March 13, 2018 posted by Greg Ehrbar

The Very First Album by Alvin and the Chipmunks

In celebration of the 60th year of Alvin, Simon, Theodore with David Seville, we take a look at the debut LP combining three hit singles with new tunes and old favorites.

Alvin, Simon and Theodore with David Seville
Liberty Records LST-7132 (Stereo) LRP-3132 (Mono) (12” 33 1/3 RPM / 1959)
Also on EP, CD and Download

Released in 1959; reissued in 1961 with revised Chipmunk character designs. Producer/Voice Artist: Ross Bagdasarian. Engineer: Ted Keep. Special Film Editors: Byron Chudnow, George Brand. Cover Design: Pate, Francis and Associates. Running Time: 24 minutes.

Songs: “Chipmunk Fun,” “Alvin’s Harmonica,” “The Chipmunk Song” by Ross Bagdasarian; “Whistle While You Work” by Frank Churchill, Larry Morey; “Ragtime Cowboy Joe” by Maurice Abrahams, Lewis F. Muir; “Yankee Doodle,” The Little Dog,” “Old Mac Donald Cha Cha Cha,” “Three Blind (Folded) Mice,” “Good Morning Song,” “If You Love Me (Alouette),” “Pop Goes the Weasel,” (Traditional with Arrangements and Special Lyrics by Ross Bagdasarian).

The explosive success of 1958’s “The Chipmunk Song,” the best-selling novelty record of its time and still a holiday standard, inevitably led to an album. Released the following year, Let’s All Sing With The Chipmunks included not only that #1 hit but two other 1959 singles, “Alvin’s Harmonica” (which reached #3 on the charts) and “Ragtime Cowboy Joe” (peaking at #16). This was one special release indeed.

As David Seville and all three Chipmunks, Ross Bagdasarian made appearances on such TV shows as Ed Sullivan with three Chipmunk puppets resembling the animal-like creatures pictured on the 1959 album cover.

The approach was somewhat juvenile but could arguably appeal to adult fans of novelty records. Overall though, it is a children’s record containing a classic Disney tune and several public domain songs that often fall into the category of “nursery” or “Mother Goose.” There’s one big difference at work here, however, and it sets the pattern for all future Chipmunk projects: an edge.

It’s among the elements of Bagdasarian’s peculiar genius in combining a very simple technique of merely speeding up three voices with a lead voice. One is giving each a distinct personality: you can read whatever you want into that—the id, the ego, the superego, or the Kirk, Spock and McCoy. Two is the wonderful silliness of these voices in the setting of the songs themselves, especially when the songs are popular or iconic. The third is the rebellious nature of Alvin, which varies from throwing a note to blowing the budget. Dave can be mildly irritated or driven to madness. Even a first-time listener can get the premise immediately within two minutes.

Let’s All Sing With the Chipmunks was released during the “hi-fi” stereo craze, so even though it was available for play on mono equipment, listening to it with stereo speakers was as close to a Disneyland attraction at home as kids could get in the late ’50/early ’60s. Alvin rode a horse across the room! The “old MacDonald’s come from the left side and the “cha-cha-cha’s” came from the right! You could even take Dave’s directions and sing the missing words to be part of the whole thing. Take that, futuristic interactive digital stuff!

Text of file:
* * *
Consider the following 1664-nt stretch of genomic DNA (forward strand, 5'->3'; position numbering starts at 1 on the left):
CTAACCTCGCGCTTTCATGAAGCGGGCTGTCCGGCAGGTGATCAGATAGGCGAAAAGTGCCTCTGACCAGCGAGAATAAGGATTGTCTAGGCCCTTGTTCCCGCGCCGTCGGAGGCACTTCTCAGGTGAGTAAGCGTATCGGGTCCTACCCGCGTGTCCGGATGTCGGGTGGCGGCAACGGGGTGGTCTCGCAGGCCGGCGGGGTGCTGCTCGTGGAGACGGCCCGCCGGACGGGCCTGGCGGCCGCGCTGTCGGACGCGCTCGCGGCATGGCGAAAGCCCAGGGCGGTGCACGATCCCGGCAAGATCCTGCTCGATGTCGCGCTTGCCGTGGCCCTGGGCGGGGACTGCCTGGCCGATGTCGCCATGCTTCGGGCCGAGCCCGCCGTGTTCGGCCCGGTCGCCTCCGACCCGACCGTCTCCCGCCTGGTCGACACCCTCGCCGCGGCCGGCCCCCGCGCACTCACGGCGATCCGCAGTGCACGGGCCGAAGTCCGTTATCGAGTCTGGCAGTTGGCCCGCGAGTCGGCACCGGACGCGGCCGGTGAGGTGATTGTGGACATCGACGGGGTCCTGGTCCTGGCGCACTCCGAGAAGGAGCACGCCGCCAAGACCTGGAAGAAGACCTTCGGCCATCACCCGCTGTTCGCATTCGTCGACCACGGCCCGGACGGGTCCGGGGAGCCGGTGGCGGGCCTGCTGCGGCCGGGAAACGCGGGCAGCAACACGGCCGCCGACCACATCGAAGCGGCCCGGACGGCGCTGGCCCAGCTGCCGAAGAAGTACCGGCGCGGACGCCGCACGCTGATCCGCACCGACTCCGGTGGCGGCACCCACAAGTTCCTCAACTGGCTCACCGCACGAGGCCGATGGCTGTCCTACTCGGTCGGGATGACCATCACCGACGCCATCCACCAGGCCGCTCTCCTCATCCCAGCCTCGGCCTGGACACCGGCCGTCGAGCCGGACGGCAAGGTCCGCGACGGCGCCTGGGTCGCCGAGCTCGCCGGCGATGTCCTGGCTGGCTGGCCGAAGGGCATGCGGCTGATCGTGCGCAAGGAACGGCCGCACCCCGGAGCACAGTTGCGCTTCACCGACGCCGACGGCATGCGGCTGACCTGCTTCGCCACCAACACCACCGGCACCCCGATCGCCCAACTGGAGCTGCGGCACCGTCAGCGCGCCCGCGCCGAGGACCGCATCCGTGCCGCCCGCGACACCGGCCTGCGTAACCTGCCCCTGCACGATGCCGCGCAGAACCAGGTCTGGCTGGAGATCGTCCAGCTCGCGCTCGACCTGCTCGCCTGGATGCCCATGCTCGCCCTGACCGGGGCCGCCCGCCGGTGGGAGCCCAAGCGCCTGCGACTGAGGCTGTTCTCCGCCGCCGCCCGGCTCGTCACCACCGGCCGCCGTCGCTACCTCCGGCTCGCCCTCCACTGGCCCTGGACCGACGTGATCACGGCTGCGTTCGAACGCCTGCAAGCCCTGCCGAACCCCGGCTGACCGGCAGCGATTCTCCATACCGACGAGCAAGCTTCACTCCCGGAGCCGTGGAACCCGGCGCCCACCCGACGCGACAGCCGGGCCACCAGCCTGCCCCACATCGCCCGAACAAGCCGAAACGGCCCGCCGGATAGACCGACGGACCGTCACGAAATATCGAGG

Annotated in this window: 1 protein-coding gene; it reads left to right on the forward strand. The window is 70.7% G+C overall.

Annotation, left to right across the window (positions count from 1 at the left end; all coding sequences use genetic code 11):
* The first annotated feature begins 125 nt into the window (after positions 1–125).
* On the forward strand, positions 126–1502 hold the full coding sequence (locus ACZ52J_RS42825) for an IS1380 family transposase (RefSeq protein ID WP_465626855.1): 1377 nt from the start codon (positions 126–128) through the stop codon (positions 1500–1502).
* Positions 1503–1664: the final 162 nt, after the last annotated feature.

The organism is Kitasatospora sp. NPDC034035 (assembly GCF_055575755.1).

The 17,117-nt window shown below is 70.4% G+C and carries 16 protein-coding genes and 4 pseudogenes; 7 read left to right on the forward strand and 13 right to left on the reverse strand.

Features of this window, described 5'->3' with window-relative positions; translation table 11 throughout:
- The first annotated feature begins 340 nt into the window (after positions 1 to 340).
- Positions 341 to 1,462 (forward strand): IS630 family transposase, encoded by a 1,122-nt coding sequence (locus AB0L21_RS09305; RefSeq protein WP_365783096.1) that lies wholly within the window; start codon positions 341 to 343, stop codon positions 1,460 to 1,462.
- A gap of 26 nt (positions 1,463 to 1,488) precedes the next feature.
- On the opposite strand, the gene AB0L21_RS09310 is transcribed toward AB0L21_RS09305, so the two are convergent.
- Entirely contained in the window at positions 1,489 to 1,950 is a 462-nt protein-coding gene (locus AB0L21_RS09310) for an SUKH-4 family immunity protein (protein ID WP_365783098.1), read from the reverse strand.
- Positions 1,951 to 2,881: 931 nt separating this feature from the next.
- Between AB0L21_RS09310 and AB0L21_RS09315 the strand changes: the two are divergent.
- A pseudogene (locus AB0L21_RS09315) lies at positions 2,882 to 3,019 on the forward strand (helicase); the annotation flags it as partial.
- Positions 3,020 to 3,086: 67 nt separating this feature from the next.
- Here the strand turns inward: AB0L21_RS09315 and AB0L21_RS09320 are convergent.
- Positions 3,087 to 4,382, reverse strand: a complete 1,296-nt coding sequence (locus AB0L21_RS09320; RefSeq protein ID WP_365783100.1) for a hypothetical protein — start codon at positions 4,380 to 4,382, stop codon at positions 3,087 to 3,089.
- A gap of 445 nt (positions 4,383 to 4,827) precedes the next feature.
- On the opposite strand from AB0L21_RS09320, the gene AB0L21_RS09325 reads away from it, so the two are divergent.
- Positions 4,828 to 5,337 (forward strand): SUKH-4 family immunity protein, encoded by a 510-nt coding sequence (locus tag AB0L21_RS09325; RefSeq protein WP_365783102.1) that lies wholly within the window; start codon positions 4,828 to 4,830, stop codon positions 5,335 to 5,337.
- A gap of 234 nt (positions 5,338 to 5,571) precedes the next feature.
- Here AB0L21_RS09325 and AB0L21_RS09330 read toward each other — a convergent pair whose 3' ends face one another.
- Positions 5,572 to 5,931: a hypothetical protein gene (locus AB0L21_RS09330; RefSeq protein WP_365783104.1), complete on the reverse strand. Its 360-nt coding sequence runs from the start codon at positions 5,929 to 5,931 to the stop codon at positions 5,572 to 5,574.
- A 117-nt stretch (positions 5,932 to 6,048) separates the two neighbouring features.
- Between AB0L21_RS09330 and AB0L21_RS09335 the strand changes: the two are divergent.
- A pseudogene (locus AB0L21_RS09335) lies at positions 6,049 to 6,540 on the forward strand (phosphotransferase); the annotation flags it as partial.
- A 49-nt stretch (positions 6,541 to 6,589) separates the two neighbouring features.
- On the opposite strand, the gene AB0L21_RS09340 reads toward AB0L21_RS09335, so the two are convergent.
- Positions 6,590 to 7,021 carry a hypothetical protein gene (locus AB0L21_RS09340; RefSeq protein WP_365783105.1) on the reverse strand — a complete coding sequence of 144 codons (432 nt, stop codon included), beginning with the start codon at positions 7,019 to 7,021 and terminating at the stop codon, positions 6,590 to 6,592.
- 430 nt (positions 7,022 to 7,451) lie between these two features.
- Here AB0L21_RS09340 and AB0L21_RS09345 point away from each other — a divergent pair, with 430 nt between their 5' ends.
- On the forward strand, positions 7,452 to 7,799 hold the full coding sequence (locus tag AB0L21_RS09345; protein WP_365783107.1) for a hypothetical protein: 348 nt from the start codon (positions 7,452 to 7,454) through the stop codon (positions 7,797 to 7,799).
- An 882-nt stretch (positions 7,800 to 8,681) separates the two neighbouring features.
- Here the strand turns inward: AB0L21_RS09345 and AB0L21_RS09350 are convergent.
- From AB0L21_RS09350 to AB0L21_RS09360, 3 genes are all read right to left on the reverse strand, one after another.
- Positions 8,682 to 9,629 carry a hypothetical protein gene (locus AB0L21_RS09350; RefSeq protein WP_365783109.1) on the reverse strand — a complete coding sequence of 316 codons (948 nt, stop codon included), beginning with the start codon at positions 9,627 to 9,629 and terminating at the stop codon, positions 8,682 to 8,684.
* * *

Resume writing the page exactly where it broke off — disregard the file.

Both the 1959 and 1961 covers (redesigned with the Alvin Show character images) were released with nifty foil surfaces. Even though it took special care to keep these looking good, they were very attractive. Later non-foil releases had pink backgrounds. Some CDs used the foil look, too.

“Good Morning Song”
A nice little song with a melody similar to “Happy Birthday” that gets very little notice in the midst of so many other Chipmunk treasures.

NEXT WEEK: Sing AGAIN With The Chipmunks


  • I had that first version of the album…still do. I also had a Dell comic based on that version of the Chipmunks before the cartoon was released…that I no longer have.

  • I remember a pre-Alvin Show LP from early 60s childhood. A distinguishing feature was translucent color vinyl, something I never saw again.

    Even as a kid, wondered about the TV chipmunks: 1. being that big, 2. wearing turtlenecks and shoes, but possibly no pants, and 3. not only being treated as human children, but occasionally chasing girls (decades later, Robot Chicken “went there” as young rock star Alvin found out about groupies).

    Even more intriguing was Clyde Crashcup, struggling to invent stuff that already existed (music, westerns, chairs) with a very cool magic pencil. Did Crashcup exist in a world where all this stuff didn’t exist, or was he just really out of touch?

    • I believe that was the whole point — Clyde was trying (and failing) to invent things
      that already existed. (“That’s ‘chuh’ for ‘chuh’, and ‘air’ for ‘air’ — ‘chair’!”)

  • OMG – I’m 57 years old and I STILL love the Chipmunks! I love how the musical arrangements got more complex and “richer” as time went on. My absolute favorites are “Me Too (Ho Ho Ha Ha)”, “Tonight You Belong To Me”, and “Mississippi Mud” (shades of Sy Zentner), all from the album “The Chipmunks Sing With Children”. I also love many of theoriginal songs that were written by Ross, such as “Sing A Goofy Song” and others, many of which were from “The Alvin Show” and never released on any albums or singles.